Another issue is who gets to say that 97.56% is the cutoff at which a vaccine is called “safe”? One person’s “safe” is another person’s “not safe”. This leads to a second issue which is that, although it is valid to generalise across populations, a statistical average guarantees nothing about the safety to an individual. This is especially true with medical interventions where the number of variables to consider is astronomical. Thus, it’s not actually possible to say that something is “safe” at the individual level. At the individual level there is always an element of risk and that risk cannot be known in advance. Even if a vaccine had proven 100% safe up until now, the next person who takes it could get sick or die from it. For them it wasn’t “safe”.
The statistical average can and should inform our decision, of course. This is the kind of personalised advice that a doctor gives before administering a medical intervention. It should always come with the caveat that statistical average are just that and there is an irreducible element of risk at the individual level. That’s why it is always the patient who must assume the risk of any decision about whether to go ahead with treatment.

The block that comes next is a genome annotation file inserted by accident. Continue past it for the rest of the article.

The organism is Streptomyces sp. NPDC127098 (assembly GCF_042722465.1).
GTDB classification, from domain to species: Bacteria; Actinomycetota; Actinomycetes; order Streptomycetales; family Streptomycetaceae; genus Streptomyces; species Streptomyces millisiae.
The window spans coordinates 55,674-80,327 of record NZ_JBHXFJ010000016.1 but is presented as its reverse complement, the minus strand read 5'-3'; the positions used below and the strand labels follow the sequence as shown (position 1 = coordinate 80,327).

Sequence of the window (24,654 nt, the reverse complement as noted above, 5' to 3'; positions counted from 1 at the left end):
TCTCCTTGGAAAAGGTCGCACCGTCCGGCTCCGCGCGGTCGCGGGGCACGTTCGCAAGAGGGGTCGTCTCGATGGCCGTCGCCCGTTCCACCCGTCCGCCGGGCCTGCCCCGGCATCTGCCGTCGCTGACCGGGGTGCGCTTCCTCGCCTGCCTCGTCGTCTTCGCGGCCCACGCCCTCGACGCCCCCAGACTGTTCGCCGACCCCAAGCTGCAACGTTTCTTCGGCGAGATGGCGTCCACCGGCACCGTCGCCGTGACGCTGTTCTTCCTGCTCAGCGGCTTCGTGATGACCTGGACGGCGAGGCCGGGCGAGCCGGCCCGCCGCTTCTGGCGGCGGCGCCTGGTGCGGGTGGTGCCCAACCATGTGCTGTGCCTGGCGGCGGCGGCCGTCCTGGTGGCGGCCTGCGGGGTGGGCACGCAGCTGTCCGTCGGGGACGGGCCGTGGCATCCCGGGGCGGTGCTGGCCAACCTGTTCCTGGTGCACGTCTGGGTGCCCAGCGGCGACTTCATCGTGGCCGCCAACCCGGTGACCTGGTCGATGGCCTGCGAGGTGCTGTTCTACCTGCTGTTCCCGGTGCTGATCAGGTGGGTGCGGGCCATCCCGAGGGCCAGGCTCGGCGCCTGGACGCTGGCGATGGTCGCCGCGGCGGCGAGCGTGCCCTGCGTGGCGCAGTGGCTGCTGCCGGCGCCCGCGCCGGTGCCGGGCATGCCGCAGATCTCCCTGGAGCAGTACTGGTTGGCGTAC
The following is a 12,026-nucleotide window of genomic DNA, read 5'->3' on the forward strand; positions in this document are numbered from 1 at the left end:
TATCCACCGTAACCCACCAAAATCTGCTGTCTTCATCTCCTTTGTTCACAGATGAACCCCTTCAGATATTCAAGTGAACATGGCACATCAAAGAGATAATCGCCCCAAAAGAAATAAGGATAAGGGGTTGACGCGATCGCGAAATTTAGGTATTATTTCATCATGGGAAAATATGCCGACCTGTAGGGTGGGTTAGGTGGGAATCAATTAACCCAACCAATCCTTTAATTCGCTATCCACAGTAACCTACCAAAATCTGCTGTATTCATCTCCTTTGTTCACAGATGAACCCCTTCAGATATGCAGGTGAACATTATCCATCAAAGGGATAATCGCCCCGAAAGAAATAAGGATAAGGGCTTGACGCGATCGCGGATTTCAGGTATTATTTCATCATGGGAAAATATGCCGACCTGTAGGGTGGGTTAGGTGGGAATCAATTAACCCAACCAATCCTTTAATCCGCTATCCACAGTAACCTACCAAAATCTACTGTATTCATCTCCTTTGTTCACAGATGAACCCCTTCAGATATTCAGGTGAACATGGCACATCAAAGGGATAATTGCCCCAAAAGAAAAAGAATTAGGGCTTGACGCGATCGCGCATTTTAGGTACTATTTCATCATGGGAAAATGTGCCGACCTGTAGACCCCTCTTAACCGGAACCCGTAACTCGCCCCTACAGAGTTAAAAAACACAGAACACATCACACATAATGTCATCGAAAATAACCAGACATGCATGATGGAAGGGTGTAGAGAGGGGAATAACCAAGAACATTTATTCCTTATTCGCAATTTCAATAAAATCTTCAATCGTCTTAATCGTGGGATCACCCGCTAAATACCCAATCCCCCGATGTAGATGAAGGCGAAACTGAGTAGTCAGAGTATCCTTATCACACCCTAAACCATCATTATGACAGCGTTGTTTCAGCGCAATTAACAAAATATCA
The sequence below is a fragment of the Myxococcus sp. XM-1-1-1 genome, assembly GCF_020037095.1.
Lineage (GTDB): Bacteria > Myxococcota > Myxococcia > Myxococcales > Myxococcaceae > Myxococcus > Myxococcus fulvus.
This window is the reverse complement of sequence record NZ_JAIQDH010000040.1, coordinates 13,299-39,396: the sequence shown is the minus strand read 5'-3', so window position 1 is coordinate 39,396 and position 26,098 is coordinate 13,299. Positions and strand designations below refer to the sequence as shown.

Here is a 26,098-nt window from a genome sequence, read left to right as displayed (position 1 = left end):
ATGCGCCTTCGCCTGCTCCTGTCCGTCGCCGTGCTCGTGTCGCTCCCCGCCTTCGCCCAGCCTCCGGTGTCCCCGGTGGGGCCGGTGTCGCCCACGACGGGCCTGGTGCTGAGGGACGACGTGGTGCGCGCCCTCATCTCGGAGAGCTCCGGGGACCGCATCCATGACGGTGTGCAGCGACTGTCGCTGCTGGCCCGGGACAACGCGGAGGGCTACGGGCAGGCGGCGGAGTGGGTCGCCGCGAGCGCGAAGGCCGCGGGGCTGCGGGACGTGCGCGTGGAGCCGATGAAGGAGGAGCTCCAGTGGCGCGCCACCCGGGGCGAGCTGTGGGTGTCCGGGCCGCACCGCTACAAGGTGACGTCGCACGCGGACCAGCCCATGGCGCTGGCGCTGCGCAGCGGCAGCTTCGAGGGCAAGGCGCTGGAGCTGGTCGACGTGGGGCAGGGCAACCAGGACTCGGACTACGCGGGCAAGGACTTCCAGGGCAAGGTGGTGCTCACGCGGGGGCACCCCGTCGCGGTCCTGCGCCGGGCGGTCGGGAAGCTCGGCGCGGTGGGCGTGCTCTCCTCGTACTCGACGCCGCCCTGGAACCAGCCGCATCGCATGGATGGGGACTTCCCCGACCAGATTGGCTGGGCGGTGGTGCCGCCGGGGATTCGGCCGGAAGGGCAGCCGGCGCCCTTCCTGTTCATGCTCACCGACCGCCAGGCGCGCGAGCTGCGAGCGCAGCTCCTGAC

All this gets brushed aside when politicians intervene and demand that a vaccine is safe and effective. Politicians almost exclusively stay up in the world of abstractions for the reasons outlined earlier. In the world of abstractions, you can escape responsibility for failure; one of the key skills of any politician. Much public discourse relies on the unspoken assumption that somewhere “the experts” are doing the hard work of creating testable statements and then testing them. There is no reason, of course, why politicians couldn’t just report the findings of the experts. They could say that in 97.56% of cases there are no side effects. Strangely enough, this is exactly what the West Australian Premier did recently when he made the following statement:
“So far, the science shows that people with only two doses of a Covid vaccine have only a 4 per cent protection against being infected by the Omicron variant,” Mr McGowan said. “With a third dose it can provide a 64 per cent protection against infection.”